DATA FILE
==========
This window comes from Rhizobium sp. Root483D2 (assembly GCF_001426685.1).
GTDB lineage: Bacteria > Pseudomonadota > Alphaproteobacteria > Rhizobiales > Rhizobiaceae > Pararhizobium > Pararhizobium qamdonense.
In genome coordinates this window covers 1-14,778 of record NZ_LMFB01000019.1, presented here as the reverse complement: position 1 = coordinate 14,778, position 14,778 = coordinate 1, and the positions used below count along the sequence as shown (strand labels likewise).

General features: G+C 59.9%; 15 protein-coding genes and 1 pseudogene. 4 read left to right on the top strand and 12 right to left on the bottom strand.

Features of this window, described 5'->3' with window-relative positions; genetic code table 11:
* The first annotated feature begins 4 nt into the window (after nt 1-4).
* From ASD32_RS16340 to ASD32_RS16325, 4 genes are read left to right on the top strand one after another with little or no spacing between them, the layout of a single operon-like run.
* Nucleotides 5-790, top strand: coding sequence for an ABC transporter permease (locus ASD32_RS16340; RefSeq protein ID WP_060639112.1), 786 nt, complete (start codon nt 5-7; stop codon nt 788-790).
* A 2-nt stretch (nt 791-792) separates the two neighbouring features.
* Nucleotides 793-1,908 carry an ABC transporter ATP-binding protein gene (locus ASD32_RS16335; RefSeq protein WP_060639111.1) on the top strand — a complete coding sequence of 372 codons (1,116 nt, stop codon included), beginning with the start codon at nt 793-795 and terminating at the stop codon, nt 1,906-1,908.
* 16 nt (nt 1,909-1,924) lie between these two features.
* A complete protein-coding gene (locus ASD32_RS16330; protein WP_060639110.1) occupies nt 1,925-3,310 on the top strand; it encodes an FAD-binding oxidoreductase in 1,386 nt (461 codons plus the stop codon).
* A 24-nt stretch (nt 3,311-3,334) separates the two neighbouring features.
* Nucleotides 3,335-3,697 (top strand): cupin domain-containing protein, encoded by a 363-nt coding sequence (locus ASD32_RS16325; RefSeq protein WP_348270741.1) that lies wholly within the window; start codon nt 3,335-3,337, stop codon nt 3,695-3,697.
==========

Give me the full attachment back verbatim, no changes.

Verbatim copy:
This window comes from Rhizobium sp. Root483D2 (assembly GCF_001426685.1).
GTDB lineage: Bacteria > Pseudomonadota > Alphaproteobacteria > Rhizobiales > Rhizobiaceae > Pararhizobium > Pararhizobium qamdonense.
In genome coordinates this window covers 1-14,778 of record NZ_LMFB01000019.1, presented here as the reverse complement: position 1 = coordinate 14,778, position 14,778 = coordinate 1, and the positions used below count along the sequence as shown (strand labels likewise).

General features: G+C 59.9%; 15 protein-coding genes and 1 pseudogene. 4 read left to right on the top strand and 12 right to left on the bottom strand.

Features of this window, described 5'->3' with window-relative positions; genetic code table 11:
* The first annotated feature begins 4 nt into the window (after nt 1-4).
* From ASD32_RS16340 to ASD32_RS16325, 4 genes are read left to right on the top strand one after another with little or no spacing between them, the layout of a single operon-like run.
* Nucleotides 5-790, top strand: coding sequence for an ABC transporter permease (locus ASD32_RS16340; RefSeq protein ID WP_060639112.1), 786 nt, complete (start codon nt 5-7; stop codon nt 788-790).
* A 2-nt stretch (nt 791-792) separates the two neighbouring features.
* Nucleotides 793-1,908 carry an ABC transporter ATP-binding protein gene (locus ASD32_RS16335; RefSeq protein WP_060639111.1) on the top strand — a complete coding sequence of 372 codons (1,116 nt, stop codon included), beginning with the start codon at nt 793-795 and terminating at the stop codon, nt 1,906-1,908.
* 16 nt (nt 1,909-1,924) lie between these two features.
* A complete protein-coding gene (locus ASD32_RS16330; protein WP_060639110.1) occupies nt 1,925-3,310 on the top strand; it encodes an FAD-binding oxidoreductase in 1,386 nt (461 codons plus the stop codon).
* A 24-nt stretch (nt 3,311-3,334) separates the two neighbouring features.
* Nucleotides 3,335-3,697 (top strand): cupin domain-containing protein, encoded by a 363-nt coding sequence (locus ASD32_RS16325; RefSeq protein WP_348270741.1) that lies wholly within the window; start codon nt 3,335-3,337, stop codon nt 3,695-3,697.